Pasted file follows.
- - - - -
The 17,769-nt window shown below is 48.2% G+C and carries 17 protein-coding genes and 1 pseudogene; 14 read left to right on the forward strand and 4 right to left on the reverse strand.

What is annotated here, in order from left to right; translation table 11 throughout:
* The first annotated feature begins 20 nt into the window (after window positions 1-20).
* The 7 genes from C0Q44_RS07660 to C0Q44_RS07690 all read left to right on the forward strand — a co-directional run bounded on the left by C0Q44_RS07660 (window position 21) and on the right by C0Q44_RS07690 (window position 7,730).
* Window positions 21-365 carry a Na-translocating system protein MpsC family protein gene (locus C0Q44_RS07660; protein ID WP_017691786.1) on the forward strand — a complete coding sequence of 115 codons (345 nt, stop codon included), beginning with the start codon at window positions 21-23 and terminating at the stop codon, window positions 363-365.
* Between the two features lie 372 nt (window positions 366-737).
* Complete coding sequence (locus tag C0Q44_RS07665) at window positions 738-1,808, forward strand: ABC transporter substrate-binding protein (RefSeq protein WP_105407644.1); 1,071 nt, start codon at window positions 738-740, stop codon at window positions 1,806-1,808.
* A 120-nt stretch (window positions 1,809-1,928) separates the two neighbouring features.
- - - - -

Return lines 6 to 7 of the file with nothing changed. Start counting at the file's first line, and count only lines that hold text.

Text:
* Between the two features lie 372 nt (window positions 366-737).
* Complete coding sequence (locus tag C0Q44_RS07665) at window positions 738-1,808, forward strand: ABC transporter substrate-binding protein (RefSeq protein WP_105407644.1); 1,071 nt, start codon at window positions 738-740, stop codon at window positions 1,806-1,808.